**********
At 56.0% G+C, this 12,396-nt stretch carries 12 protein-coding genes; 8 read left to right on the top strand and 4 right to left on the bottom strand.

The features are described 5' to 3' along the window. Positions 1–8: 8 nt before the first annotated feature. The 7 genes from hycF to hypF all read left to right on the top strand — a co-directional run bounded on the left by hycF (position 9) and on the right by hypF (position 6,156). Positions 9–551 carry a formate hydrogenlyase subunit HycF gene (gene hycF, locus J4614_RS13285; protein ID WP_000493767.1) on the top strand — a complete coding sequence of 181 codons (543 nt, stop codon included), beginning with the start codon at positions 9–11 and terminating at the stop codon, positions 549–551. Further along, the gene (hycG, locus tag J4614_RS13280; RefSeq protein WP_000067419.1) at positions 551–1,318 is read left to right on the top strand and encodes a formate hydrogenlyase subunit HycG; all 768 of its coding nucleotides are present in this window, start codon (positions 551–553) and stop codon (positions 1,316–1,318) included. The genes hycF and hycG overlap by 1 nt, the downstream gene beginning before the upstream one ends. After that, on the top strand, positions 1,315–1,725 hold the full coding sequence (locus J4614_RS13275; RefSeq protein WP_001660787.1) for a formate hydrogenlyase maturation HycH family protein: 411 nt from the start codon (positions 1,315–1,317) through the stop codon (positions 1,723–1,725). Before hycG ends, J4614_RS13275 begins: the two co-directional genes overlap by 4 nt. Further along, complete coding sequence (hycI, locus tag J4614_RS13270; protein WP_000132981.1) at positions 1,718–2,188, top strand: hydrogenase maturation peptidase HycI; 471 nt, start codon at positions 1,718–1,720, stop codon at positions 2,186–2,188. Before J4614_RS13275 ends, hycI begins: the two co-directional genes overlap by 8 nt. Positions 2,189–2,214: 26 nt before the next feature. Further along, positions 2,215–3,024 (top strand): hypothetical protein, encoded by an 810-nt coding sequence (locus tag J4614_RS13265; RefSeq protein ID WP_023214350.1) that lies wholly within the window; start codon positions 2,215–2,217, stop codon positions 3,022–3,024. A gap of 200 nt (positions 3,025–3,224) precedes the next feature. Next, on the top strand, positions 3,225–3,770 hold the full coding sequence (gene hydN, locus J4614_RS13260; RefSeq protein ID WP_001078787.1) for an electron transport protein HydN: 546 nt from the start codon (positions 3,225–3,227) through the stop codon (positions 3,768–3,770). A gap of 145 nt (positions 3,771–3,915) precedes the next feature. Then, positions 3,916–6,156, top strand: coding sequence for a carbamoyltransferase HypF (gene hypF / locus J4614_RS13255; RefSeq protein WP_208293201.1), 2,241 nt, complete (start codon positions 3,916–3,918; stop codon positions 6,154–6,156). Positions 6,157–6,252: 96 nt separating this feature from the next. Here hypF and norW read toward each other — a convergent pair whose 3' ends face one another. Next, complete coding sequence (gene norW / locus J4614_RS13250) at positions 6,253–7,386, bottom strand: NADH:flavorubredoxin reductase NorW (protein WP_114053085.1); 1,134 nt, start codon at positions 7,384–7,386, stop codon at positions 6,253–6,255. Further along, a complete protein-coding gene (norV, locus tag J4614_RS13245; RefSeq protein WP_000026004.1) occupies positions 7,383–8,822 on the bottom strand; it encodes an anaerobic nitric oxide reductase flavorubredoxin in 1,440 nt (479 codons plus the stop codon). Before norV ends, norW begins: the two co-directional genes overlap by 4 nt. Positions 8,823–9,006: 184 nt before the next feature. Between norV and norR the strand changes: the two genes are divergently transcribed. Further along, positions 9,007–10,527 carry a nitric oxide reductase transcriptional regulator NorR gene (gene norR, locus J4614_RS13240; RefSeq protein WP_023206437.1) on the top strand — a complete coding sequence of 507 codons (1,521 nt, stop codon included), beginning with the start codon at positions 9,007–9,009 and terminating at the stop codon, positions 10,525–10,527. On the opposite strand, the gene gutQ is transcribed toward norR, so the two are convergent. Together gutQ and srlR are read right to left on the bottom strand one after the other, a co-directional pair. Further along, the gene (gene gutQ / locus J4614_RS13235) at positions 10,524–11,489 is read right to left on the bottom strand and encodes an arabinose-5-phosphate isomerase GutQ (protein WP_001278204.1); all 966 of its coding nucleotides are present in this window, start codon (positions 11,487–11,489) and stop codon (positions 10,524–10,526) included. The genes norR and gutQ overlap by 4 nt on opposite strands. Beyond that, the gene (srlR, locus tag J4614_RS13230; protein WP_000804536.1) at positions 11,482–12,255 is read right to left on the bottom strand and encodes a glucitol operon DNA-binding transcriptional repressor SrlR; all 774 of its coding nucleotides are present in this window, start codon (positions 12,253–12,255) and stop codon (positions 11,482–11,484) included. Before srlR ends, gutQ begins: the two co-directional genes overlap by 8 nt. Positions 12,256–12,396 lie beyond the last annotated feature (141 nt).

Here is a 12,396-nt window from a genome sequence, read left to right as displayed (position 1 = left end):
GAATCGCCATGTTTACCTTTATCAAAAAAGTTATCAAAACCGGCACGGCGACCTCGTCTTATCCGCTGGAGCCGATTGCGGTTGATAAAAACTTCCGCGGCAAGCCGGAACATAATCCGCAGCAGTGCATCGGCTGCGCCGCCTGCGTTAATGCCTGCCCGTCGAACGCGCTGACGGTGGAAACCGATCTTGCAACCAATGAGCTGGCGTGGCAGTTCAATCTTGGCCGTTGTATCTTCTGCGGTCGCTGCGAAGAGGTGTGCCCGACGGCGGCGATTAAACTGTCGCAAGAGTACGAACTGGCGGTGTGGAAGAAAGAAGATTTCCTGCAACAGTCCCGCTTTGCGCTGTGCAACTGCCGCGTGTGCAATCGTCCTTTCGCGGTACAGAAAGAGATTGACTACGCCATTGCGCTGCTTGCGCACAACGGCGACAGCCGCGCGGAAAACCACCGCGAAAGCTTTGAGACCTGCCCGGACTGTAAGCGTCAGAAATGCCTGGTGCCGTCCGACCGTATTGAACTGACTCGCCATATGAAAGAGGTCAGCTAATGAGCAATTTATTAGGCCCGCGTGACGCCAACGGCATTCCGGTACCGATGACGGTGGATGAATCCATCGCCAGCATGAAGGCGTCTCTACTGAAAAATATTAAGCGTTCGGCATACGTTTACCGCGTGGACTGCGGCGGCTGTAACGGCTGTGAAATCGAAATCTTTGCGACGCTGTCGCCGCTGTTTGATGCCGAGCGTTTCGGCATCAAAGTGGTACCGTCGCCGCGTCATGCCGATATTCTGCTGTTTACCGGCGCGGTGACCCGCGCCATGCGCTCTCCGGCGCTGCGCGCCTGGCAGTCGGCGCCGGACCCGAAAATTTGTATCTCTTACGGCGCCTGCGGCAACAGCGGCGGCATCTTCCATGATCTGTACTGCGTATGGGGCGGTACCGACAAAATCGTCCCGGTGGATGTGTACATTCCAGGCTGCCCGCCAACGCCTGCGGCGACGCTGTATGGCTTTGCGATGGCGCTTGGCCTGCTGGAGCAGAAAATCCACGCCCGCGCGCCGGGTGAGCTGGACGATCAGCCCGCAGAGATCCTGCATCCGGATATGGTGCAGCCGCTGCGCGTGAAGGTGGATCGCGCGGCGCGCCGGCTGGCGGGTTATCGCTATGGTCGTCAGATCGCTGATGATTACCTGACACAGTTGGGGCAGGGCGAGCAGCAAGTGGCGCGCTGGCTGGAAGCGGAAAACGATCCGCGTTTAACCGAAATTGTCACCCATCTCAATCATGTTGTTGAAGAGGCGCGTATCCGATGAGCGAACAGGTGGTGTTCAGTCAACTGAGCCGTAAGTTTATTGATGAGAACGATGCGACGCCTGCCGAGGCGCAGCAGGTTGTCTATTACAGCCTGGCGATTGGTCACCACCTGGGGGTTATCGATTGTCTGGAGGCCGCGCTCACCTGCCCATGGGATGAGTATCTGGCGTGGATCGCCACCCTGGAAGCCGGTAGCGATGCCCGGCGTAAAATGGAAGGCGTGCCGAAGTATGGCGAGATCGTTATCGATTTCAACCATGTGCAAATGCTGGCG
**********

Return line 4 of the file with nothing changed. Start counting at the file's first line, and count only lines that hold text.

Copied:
GAATCGCCATGTTTACCTTTATCAAAAAAGTTATCAAAACCGGCACGGCGACCTCGTCTTATCCGCTGGAGCCGATTGCGGTTGATAAAAACTTCCGCGGCAAGCCGGAACATAATCCGCAGCAGTGCATCGGCTGCGCCGCCTGCGTTAATGCCTGCCCGTCGAACGCGCTGACGGTGGAAACCGATCTTGCAACCAATGAGCTGGCGTGGCAGTTCAATCTTGGCCGTTGTATCTTCTGCGGTCGCTGCGAAGAGGTGTGCCCGACGGCGGCGATTAAACTGTCGCAAGAGTACGAACTGGCGGTGTGGAAGAAAGAAGATTTCCTGCAACAGTCCCGCTTTGCGCTGTGCAACTGCCGCGTGTGCAATCGTCCTTTCGCGGTACAGAAAGAGATTGACTACGCCATTGCGCTGCTTGCGCACAACGGCGACAGCCGCGCGGAAAACCACCGCGAAAGCTTTGAGACCTGCCCGGACTGTAAGCGTCAGAAATGCCTGGTGCCGTCCGACCGTATTGAACTGACTCGCCATATGAAAGAGGTCAGCTAATGAGCAATTTATTAGGCCCGCGTGACGCCAACGGCATTCCGGTACCGATGACGGTGGATGAATCCATCGCCAGCATGAAGGCGTCTCTACTGAAAAATATTAAGCGTTCGGCATACGTTTACCGCGTGGACTGCGGCGGCTGTAACGGCTGTGAAATCGAAATCTTTGCGACGCTGTCGCCGCTGTTTGATGCCGAGCGTTTCGGCATCAAAGTGGTACCGTCGCCGCGTCATGCCGATATTCTGCTGTTTACCGGCGCGGTGACCCGCGCCATGCGCTCTCCGGCGCTGCGCGCCTGGCAGTCGGCGCCGGACCCGAAAATTTGTATCTCTTACGGCGCCTGCGGCAACAGCGGCGGCATCTTCCATGATCTGTACTGCGTATGGGGCGGTACCGACAAAATCGTCCCGGTGGATGTGTACATTCCAGGCTGCCCGCCAACGCCTGCGGCGACGCTGTATGGCTTTGCGATGGCGCTTGGCCTGCTGGAGCAGAAAATCCACGCCCGCGCGCCGGGTGAGCTGGACGATCAGCCCGCAGAGATCCTGCATCCGGATATGGTGCAGCCGCTGCGCGTGAAGGTGGATCGCGCGGCGCGCCGGCTGGCGGGTTATCGCTATGGTCGTCAGATCGCTGATGATTACCTGACACAGTTGGGGCAGGGCGAGCAGCAAGTGGCGCGCTGGCTGGAAGCGGAAAACGATCCGCGTTTAACCGAAATTGTCACCCATCTCAATCATGTTGTTGAAGAGGCGCGTATCCGATGAGCGAACAGGTGGTGTTCAGTCAACTGAGCCGTAAGTTTATTGATGAGAACGATGCGACGCCTGCCGAGGCGCAGCAGGTTGTCTATTACAGCCTGGCGATTGGTCACCACCTGGGGGTTATCGATTGTCTGGAGGCCGCGCTCACCTGCCCATGGGATGAGTATCTGGCGTGGATCGCCACCCTGGAAGCCGGTAGCGATGCCCGGCGTAAAATGGAAGGCGTGCCGAAGTATGGCGAGATCGTTATCGATTTCAACCATGTGCAAATGCTGGCG